updated 12:05 am EDT, Thu November 3, 2011
Apple said remaking whole line with two new iPads
Apple may be engineering sweeping changes to its device line in 2012 that could be headlined by more than one iPad design. A questionable rumor from Digitimes had the expected March 2012 iPad revamp being just a slimmer, longer-lasting iPad 2 that would start small, early shipments in the fall. The "real" iPad 3 wouldn't arrive until summer 2012 at best, the sources claimed.
An additional claim had two iPad prototypes, J1 and J2, geting early displays and LED backlighting. Two million would be made by the end of 2011, with TPK supplying touchscreen panels in November before Wintek followed up in December.
The remaining overhauls would include at least the iMac, iPhone, and MacBook Air, though it's implied the iMac, MacBook Pro, and others would be changed substantially as well. Nothing was mentioned of their details other than that the iPhone and iMac might have to wait until the second half of 2012.
While Digitimes is sometimes accurate, the iPad strategy would be questionable given Apple's strategy. In 2011, it still followed its strategy of updating each iOS device only once a year. Talk of a second 2011 iPad update from multiple sites never panned out. A conservative update in March would also let more radical updates expected from Samsung, HTC, and others in early 2012 also get an early edge. Most other rumors, even from the same site, have alluded to 2048x1536 displays being ready for a new iPad in early 2012 that would cast doubt on a modest update.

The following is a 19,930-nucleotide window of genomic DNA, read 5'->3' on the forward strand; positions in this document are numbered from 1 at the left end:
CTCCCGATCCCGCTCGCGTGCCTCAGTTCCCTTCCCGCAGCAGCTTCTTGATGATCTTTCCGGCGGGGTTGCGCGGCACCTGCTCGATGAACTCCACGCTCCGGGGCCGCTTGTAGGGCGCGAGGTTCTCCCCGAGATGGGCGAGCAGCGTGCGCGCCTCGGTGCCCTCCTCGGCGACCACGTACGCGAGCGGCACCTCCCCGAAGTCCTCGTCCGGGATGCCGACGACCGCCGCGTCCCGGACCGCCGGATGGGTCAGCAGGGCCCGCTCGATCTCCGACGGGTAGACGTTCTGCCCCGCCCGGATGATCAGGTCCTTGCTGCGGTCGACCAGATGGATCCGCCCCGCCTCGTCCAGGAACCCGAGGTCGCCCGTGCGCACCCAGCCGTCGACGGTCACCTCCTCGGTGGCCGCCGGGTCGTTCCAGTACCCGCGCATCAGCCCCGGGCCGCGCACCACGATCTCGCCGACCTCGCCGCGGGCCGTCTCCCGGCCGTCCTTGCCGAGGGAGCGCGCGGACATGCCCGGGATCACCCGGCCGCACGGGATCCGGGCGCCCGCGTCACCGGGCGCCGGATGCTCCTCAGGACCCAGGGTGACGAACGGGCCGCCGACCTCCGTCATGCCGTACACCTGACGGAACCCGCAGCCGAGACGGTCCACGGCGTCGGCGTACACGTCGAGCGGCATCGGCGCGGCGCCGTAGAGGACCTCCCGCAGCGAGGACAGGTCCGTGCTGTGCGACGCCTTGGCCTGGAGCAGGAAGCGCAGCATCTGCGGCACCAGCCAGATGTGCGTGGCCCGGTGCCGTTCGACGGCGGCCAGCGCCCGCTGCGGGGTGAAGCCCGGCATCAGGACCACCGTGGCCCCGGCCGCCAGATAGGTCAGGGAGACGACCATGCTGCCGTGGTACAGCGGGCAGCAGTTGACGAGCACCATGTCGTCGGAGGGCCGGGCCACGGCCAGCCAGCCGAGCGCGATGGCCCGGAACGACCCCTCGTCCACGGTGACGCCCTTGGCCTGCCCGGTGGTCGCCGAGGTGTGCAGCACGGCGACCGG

Apple was already known to be planning at least a few major revisions of its lineup for 2012 regardless of the rumors. It has entered into a pattern of major and minor external updates for the iPhone and is due to produce a more obvious change after introducing the iPhone 4S this year. Intel's upcoming Ivy Bridge processors, due in or near March, should help with any computer redesigns by using a much smaller, cooler-running 22-nanometer manufacturing process that will allow higher clock speeds, more cores in each processor, and slimmer designs.